Median income in Taiwan highest in 6 years: DGBAS

Housing units are seen in this file photo amid reports that young Taiwan workers cannot afford to buy a house or apartment. In terms of age, the median annual earnings for people under the age of 25 was NT$319,000, compared with NT$548,000 for workers between the age of 40 to 49 and NT$386,000 for people over the age of 65, according to DGBAS data. (NOWnews)

TAIPEI (CNA) — The median annual earnings for employees in Taiwan in 2017 was NT$470,000 (US$15,238), the highest for the last six years, the Directorate General of Budget, Accounting and Statistics (DGBAS) said on Dec. 24.

Median annual earnings, which includes regular salary plus bonuses, overtime pay, and other irregular income, rose due to a good economy in the first half of 2017 and pay raises, the DGBAS said.

In the previous five years, median annual earnings were NT$436,000 in 2012, NT$438,000 in 2013, NT$449,000 in 2014, NT$458,000 in 2015 and NT$461,000 in 2016, DGBAS data showed.

The DGBAS did not provide figures from before 2012 nor did it provide any inflation-adjusted data for median earnings to allow for a clearer comparison of real earnings growth.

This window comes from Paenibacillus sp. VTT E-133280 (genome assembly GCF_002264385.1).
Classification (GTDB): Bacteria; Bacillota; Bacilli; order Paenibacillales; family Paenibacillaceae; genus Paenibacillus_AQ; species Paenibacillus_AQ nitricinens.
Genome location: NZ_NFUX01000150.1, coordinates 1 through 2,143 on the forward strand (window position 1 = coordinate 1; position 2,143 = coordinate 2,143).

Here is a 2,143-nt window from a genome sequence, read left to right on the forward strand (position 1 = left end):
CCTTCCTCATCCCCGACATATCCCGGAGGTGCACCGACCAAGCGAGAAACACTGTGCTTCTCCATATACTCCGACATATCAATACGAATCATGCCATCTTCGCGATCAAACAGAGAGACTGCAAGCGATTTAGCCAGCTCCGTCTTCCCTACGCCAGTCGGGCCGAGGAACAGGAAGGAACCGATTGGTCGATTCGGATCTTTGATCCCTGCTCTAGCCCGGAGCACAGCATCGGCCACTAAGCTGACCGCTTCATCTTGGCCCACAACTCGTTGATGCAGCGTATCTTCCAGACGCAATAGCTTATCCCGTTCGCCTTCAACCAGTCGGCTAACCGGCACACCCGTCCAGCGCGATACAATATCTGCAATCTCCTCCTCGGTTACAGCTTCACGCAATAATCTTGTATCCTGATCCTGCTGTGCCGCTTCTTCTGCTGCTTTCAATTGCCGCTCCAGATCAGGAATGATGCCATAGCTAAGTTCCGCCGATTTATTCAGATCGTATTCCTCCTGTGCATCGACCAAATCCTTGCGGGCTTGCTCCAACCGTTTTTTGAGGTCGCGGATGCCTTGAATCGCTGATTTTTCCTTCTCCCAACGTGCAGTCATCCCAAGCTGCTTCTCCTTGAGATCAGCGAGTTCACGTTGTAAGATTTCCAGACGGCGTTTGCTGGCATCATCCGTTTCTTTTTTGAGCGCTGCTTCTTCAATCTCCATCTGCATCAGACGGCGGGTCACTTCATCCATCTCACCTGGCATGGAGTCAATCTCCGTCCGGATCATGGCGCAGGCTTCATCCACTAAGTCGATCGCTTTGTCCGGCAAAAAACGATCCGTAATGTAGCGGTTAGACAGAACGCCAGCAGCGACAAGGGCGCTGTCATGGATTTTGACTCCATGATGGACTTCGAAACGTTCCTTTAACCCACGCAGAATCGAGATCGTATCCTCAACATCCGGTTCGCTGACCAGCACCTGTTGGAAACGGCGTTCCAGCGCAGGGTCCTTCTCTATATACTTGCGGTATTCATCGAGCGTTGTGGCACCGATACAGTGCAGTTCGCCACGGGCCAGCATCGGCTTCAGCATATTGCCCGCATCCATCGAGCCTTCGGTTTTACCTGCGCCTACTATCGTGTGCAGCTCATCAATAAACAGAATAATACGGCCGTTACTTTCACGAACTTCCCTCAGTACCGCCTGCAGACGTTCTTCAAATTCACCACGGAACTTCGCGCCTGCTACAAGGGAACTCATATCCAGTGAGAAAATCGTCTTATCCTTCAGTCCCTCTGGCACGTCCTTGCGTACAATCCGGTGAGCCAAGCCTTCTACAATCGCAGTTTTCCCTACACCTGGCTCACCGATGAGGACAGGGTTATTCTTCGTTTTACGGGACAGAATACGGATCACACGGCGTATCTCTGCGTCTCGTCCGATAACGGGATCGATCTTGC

Median earnings reflect the halfway point of income earners, with half of all income earners making more and the other half less. It is usually lower than average earnings because averages are affected by very high incomes at the top of the earnings chain.

By profession, employees in the electricity and natural gas supply industry topped the list for median annual earnings at NT$1.196 million last year, followed by employees working in finance and insurance at NT$889,000, DGBAS data showed.

The median annual earnings for people in health care and the information and communications sector was NT$600,000 in 2017, while that for people in support services, arts and entertainment, and leisure services, hospitality and catering, and education was below NT$400,000, DGBAS data showed.

In terms of age, the median annual earnings for people under the age of 25 was NT$319,000, compared with NT$548,000 for workers between the age of 40 to 49 and NT$386,000 for people over the age of 65, according to DGBAS data.

The statistics bureau also analyzed income distribution by deciles — 10 groups into which Taiwan’s 7.56 million employees in the private sector and at state-run enterprises were divided into based on their average monthly earnings.

The average earnings of the two lowest 10 percent groups of income-earners was NT$262,000 in 2017, compared with NT$1.092 million for workers in the two highest income earning groups.

The figures also showed a narrowing in earnings by gender. Median earnings rose 2.73 percent for women to NT$438,000 in 2017 and rose 1.86 for men to NT$503,000.

By Tsai Peng-min and William Yen